In its natural form, each polyrhythm can be played in two time signatures: The time signature corresponding to the top number of the polyrhythm or the bottom number. For example, the polyrhythm 5 over 4 can be played in a time signature of 5/4 or in 4/4. To be able to effortlessly jump between these pulses and play around with them, is what will open up a new world for you, when it comes to the endless possibilities with polyrhythms. You’ll see what I mean in the explanation of the polyrhythm formula found below.

 

Example with the polyrhythm 5 against/over 4.

1)  Using one of the two numbers of the polyrhythm, decide what time signature you should play the polyrhythm in.

Two options: Choose either 5/4 or 4/4.

Let’s choose 5/4 for this example.

Polyrhythm demo 1

 

2) Subdivide the quarter note by the other number, the number we didn’t choose as the time signature.

In this case: 4. 4 equally spaced notes for each quarter note = sixteenth notes.

Polyrhythm demo 2

3) Use the number you picked as the time signature and space the accents with the corresponding number. Remove the unaccented notes.

5 was the number we used as our time signature. Therefore we will accent every fifth stroke of the sixteenth notes. Then we simply remove the unaccented notes.

Polyrhythm 3

Take away the unaccented snare notes, and we have our polyrhythm:

Polyrhythm demo 4

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As mentioned earlier, it’s important that you can count the polyrhythm in both time signatures. So, to make the experience complete, let’s stick with the same polyrhythm (5 against 4), use the same steps as previous but flip it all over.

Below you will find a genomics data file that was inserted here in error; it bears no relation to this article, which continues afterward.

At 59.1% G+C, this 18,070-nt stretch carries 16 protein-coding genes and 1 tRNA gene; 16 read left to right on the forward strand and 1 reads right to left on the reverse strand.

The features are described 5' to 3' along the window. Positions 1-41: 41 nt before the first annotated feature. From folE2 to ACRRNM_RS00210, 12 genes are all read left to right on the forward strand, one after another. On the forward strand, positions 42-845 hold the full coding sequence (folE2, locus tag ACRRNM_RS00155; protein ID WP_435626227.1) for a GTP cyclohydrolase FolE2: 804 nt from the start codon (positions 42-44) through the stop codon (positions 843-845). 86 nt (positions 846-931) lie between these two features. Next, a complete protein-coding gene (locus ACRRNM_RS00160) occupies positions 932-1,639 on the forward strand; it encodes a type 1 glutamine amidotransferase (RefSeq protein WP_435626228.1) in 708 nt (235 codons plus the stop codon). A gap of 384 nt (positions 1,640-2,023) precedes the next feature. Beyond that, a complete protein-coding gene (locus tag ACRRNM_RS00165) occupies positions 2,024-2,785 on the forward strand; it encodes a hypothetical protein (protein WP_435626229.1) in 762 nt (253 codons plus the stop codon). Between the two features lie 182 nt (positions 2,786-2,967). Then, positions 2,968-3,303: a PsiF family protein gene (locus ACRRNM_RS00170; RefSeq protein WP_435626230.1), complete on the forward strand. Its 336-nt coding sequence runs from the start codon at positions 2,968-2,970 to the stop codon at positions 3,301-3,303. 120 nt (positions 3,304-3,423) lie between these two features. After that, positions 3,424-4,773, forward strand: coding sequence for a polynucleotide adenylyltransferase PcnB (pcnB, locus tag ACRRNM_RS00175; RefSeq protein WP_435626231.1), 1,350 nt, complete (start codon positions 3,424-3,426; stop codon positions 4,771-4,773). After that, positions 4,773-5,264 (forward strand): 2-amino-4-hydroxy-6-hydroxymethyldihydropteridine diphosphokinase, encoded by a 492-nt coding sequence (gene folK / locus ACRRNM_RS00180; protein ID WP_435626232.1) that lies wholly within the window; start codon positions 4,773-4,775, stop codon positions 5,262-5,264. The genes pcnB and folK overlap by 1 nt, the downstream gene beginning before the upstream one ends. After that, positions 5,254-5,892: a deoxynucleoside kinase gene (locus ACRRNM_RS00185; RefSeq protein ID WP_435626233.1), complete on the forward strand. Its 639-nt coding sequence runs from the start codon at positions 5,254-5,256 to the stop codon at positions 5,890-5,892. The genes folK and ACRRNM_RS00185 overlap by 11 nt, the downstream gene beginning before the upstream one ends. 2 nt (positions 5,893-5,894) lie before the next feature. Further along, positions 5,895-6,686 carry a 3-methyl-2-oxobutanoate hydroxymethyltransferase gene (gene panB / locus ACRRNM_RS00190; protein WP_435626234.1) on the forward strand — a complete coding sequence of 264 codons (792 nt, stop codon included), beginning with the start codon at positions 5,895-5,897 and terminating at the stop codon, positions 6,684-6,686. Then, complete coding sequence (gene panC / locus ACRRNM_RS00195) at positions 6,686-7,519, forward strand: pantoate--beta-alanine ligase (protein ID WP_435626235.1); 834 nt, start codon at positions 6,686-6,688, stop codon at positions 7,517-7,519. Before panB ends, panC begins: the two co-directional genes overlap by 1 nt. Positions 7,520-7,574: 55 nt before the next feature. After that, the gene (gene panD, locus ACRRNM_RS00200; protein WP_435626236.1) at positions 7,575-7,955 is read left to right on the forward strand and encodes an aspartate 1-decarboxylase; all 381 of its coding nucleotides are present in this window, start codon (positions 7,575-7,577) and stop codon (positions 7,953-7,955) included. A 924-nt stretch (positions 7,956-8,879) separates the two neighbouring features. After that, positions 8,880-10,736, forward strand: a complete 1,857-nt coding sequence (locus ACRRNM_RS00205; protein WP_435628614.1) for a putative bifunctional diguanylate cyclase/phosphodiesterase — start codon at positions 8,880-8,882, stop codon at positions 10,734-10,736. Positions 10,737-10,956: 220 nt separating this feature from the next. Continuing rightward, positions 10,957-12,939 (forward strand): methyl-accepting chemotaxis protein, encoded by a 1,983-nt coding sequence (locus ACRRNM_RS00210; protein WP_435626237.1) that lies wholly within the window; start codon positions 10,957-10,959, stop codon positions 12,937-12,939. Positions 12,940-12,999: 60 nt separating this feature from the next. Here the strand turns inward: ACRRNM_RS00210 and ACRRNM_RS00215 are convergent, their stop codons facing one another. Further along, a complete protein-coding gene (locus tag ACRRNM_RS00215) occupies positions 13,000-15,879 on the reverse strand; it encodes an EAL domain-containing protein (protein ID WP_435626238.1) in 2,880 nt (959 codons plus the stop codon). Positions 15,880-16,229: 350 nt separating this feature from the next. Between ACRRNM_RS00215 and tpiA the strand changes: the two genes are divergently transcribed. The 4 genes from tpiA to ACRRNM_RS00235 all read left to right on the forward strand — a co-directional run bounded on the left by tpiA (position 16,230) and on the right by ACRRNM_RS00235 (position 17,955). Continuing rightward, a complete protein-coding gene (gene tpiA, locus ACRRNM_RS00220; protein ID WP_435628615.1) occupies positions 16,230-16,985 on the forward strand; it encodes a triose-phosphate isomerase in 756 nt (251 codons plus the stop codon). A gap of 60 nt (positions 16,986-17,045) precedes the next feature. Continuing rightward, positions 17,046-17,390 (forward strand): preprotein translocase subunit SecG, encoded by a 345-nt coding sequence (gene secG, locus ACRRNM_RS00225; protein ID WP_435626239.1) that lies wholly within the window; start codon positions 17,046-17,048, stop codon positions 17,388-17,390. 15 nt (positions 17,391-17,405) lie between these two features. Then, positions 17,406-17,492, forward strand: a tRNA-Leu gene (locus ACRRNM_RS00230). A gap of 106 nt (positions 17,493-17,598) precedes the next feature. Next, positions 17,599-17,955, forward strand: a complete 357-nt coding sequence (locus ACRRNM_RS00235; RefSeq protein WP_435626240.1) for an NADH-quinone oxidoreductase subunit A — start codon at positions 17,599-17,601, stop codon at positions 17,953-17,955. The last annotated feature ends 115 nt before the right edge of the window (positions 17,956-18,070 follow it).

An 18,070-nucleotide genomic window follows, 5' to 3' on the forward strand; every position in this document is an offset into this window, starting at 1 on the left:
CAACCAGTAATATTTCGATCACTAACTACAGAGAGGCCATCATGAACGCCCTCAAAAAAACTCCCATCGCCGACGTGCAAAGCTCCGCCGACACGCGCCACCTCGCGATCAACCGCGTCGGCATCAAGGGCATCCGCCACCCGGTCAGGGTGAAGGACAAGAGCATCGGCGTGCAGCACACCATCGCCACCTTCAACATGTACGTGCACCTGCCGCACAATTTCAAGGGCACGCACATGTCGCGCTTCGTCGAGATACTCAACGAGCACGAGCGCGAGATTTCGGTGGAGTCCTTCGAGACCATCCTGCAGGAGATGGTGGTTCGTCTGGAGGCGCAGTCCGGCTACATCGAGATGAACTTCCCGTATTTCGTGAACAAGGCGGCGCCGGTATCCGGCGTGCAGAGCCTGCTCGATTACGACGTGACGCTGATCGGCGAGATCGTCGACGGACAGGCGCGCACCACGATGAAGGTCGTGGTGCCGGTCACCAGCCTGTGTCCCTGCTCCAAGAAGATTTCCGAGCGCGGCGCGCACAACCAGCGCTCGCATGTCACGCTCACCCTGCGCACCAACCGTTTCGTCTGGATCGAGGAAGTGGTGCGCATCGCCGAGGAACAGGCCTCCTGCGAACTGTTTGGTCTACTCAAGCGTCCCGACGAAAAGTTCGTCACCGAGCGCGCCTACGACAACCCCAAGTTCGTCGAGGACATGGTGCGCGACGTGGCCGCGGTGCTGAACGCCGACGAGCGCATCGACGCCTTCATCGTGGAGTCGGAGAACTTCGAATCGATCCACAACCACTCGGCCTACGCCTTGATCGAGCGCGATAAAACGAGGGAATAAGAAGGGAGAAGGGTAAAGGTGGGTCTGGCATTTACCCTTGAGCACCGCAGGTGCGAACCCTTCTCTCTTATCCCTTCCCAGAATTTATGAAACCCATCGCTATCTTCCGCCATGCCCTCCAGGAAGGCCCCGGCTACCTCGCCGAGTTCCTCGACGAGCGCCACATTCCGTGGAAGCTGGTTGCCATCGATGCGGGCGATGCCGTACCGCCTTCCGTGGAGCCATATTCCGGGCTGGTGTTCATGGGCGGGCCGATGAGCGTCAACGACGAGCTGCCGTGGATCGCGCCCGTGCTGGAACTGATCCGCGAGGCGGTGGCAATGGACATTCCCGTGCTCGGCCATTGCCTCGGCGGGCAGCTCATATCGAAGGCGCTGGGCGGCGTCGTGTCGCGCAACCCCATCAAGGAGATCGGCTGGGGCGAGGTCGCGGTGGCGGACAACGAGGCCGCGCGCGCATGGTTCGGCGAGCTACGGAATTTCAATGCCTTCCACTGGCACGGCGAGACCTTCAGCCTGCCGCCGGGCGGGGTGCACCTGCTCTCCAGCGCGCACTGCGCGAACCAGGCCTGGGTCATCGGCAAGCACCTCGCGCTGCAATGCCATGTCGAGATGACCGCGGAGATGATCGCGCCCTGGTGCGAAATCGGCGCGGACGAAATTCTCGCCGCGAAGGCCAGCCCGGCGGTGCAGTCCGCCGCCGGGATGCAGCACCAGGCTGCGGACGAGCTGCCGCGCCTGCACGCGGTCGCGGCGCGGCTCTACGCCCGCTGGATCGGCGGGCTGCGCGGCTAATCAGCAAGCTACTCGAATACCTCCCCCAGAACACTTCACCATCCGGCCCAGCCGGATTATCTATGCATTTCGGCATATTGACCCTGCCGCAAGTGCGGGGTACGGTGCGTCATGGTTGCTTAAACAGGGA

1) Using one of the two numbers of the polyrhythm, decide what time signature you should play the polyrhythm in.

Two options: Choose either 5/4 or 4/4.

This time we will choose 4/4 as our time signature.

2) Subdivide the quarter note by the other number, the number we didn’t choose as the time signature.

In this case: 5. 5 equally spaced notes for each quarter note = quintuplets.

3) Use the number you picked as the time signature and space the accents with the corresponding number. Remove the unaccented notes.

4 is now the number we use as our time signature. Therefore we will accent every fourth stroke of the quintuplets. Then we simply remove the unaccented notes.

 

Conclusion

Puhhhh… There you have it. A formula/method you can use to work out any polyrhythm of your choice. My goal was to shed some light to the “dark magic” kind of rumors that polyrhythms have. You can learn anything as long as you have a method on how to do it.

Let me know your thoughts on this info. I hope you loved it.

 

To download a free, 1-page PDF with the polyrhythm formula – fill out the form below and you’ll get it sent to your email.